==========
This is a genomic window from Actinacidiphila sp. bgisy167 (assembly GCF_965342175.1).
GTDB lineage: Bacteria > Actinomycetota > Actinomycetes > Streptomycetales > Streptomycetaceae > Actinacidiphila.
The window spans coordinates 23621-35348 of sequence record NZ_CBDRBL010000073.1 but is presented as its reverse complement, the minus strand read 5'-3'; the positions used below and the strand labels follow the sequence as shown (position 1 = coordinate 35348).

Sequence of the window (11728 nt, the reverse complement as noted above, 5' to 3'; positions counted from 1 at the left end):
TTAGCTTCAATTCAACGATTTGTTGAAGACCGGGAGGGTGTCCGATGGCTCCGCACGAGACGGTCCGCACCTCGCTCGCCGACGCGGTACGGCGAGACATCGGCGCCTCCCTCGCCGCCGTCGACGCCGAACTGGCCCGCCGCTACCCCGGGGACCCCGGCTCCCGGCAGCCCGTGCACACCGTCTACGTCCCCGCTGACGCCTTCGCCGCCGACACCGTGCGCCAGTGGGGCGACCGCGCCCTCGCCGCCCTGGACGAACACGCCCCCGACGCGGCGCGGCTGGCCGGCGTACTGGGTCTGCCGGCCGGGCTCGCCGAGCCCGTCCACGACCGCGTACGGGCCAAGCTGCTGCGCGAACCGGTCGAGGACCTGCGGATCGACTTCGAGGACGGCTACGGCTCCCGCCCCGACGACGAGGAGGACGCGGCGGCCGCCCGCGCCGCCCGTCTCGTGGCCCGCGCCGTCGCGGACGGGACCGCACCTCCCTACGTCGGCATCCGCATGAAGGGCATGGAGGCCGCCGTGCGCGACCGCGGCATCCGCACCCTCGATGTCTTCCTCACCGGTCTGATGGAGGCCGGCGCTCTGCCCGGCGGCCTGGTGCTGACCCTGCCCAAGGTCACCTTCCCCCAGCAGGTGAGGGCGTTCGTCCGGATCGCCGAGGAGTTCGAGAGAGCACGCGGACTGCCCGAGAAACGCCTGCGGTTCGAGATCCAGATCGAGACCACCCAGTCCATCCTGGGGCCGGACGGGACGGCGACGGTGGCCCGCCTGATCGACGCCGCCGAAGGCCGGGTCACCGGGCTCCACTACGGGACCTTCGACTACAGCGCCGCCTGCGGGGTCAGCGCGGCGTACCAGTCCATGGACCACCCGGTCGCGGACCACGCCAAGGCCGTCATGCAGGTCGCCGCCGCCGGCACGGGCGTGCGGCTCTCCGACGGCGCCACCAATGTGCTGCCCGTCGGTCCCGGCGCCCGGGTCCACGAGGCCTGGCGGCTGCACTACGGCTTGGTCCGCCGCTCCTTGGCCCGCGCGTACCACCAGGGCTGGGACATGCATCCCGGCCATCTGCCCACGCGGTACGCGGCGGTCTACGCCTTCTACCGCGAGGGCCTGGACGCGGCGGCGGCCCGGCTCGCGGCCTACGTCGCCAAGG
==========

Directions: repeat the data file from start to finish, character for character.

This is a genomic window from Actinacidiphila sp. bgisy167 (assembly GCF_965342175.1).
GTDB lineage: Bacteria > Actinomycetota > Actinomycetes > Streptomycetales > Streptomycetaceae > Actinacidiphila.
The window spans coordinates 23621-35348 of sequence record NZ_CBDRBL010000073.1 but is presented as its reverse complement, the minus strand read 5'-3'; the positions used below and the strand labels follow the sequence as shown (position 1 = coordinate 35348).

Sequence of the window (11728 nt, the reverse complement as noted above, 5' to 3'; positions counted from 1 at the left end):
TTAGCTTCAATTCAACGATTTGTTGAAGACCGGGAGGGTGTCCGATGGCTCCGCACGAGACGGTCCGCACCTCGCTCGCCGACGCGGTACGGCGAGACATCGGCGCCTCCCTCGCCGCCGTCGACGCCGAACTGGCCCGCCGCTACCCCGGGGACCCCGGCTCCCGGCAGCCCGTGCACACCGTCTACGTCCCCGCTGACGCCTTCGCCGCCGACACCGTGCGCCAGTGGGGCGACCGCGCCCTCGCCGCCCTGGACGAACACGCCCCCGACGCGGCGCGGCTGGCCGGCGTACTGGGTCTGCCGGCCGGGCTCGCCGAGCCCGTCCACGACCGCGTACGGGCCAAGCTGCTGCGCGAACCGGTCGAGGACCTGCGGATCGACTTCGAGGACGGCTACGGCTCCCGCCCCGACGACGAGGAGGACGCGGCGGCCGCCCGCGCCGCCCGTCTCGTGGCCCGCGCCGTCGCGGACGGGACCGCACCTCCCTACGTCGGCATCCGCATGAAGGGCATGGAGGCCGCCGTGCGCGACCGCGGCATCCGCACCCTCGATGTCTTCCTCACCGGTCTGATGGAGGCCGGCGCTCTGCCCGGCGGCCTGGTGCTGACCCTGCCCAAGGTCACCTTCCCCCAGCAGGTGAGGGCGTTCGTCCGGATCGCCGAGGAGTTCGAGAGAGCACGCGGACTGCCCGAGAAACGCCTGCGGTTCGAGATCCAGATCGAGACCACCCAGTCCATCCTGGGGCCGGACGGGACGGCGACGGTGGCCCGCCTGATCGACGCCGCCGAAGGCCGGGTCACCGGGCTCCACTACGGGACCTTCGACTACAGCGCCGCCTGCGGGGTCAGCGCGGCGTACCAGTCCATGGACCACCCGGTCGCGGACCACGCCAAGGCCGTCATGCAGGTCGCCGCCGCCGGCACGGGCGTGCGGCTCTCCGACGGCGCCACCAATGTGCTGCCCGTCGGTCCCGGCGCCCGGGTCCACGAGGCCTGGCGGCTGCACTACGGCTTGGTCCGCCGCTCCTTGGCCCGCGCGTACCACCAGGGCTGGGACATGCATCCCGGCCATCTGCCCACGCGGTACGCGGCGGTCTACGCCTTCTACCGCGAGGGCCTGGACGCGGCGGCGGCCCGGCTCGCGGCCTACGTCGCCAAGG